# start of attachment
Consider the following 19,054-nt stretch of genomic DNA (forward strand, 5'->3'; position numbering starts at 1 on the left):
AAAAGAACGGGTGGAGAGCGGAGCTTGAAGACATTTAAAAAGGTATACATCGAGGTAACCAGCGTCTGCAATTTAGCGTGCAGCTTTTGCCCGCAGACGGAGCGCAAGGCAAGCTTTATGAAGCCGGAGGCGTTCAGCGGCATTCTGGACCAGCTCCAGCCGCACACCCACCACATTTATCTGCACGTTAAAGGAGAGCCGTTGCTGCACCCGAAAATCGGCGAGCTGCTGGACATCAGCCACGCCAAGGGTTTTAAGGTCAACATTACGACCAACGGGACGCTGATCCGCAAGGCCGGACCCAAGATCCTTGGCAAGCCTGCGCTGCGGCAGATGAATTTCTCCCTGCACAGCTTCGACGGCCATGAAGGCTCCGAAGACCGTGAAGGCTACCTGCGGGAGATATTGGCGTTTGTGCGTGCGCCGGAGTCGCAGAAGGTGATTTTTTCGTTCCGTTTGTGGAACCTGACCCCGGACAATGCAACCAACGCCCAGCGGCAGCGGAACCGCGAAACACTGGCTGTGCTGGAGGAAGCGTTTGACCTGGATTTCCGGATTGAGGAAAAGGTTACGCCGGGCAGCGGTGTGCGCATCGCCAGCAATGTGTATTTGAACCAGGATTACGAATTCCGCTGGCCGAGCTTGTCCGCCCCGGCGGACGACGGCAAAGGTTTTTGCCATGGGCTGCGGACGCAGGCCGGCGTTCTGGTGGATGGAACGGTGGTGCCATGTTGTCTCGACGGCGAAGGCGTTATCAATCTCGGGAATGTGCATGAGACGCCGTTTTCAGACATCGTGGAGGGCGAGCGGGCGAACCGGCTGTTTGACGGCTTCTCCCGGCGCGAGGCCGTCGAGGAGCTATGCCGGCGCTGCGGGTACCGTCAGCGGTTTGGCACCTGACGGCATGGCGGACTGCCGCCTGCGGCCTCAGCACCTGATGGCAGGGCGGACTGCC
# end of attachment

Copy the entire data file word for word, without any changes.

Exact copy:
Consider the following 19,054-nt stretch of genomic DNA (forward strand, 5'->3'; position numbering starts at 1 on the left):
AAAAGAACGGGTGGAGAGCGGAGCTTGAAGACATTTAAAAAGGTATACATCGAGGTAACCAGCGTCTGCAATTTAGCGTGCAGCTTTTGCCCGCAGACGGAGCGCAAGGCAAGCTTTATGAAGCCGGAGGCGTTCAGCGGCATTCTGGACCAGCTCCAGCCGCACACCCACCACATTTATCTGCACGTTAAAGGAGAGCCGTTGCTGCACCCGAAAATCGGCGAGCTGCTGGACATCAGCCACGCCAAGGGTTTTAAGGTCAACATTACGACCAACGGGACGCTGATCCGCAAGGCCGGACCCAAGATCCTTGGCAAGCCTGCGCTGCGGCAGATGAATTTCTCCCTGCACAGCTTCGACGGCCATGAAGGCTCCGAAGACCGTGAAGGCTACCTGCGGGAGATATTGGCGTTTGTGCGTGCGCCGGAGTCGCAGAAGGTGATTTTTTCGTTCCGTTTGTGGAACCTGACCCCGGACAATGCAACCAACGCCCAGCGGCAGCGGAACCGCGAAACACTGGCTGTGCTGGAGGAAGCGTTTGACCTGGATTTCCGGATTGAGGAAAAGGTTACGCCGGGCAGCGGTGTGCGCATCGCCAGCAATGTGTATTTGAACCAGGATTACGAATTCCGCTGGCCGAGCTTGTCCGCCCCGGCGGACGACGGCAAAGGTTTTTGCCATGGGCTGCGGACGCAGGCCGGCGTTCTGGTGGATGGAACGGTGGTGCCATGTTGTCTCGACGGCGAAGGCGTTATCAATCTCGGGAATGTGCATGAGACGCCGTTTTCAGACATCGTGGAGGGCGAGCGGGCGAACCGGCTGTTTGACGGCTTCTCCCGGCGCGAGGCCGTCGAGGAGCTATGCCGGCGCTGCGGGTACCGTCAGCGGTTTGGCACCTGACGGCATGGCGGACTGCCGCCTGCGGCCTCAGCACCTGATGGCAGGGCGGACTGCC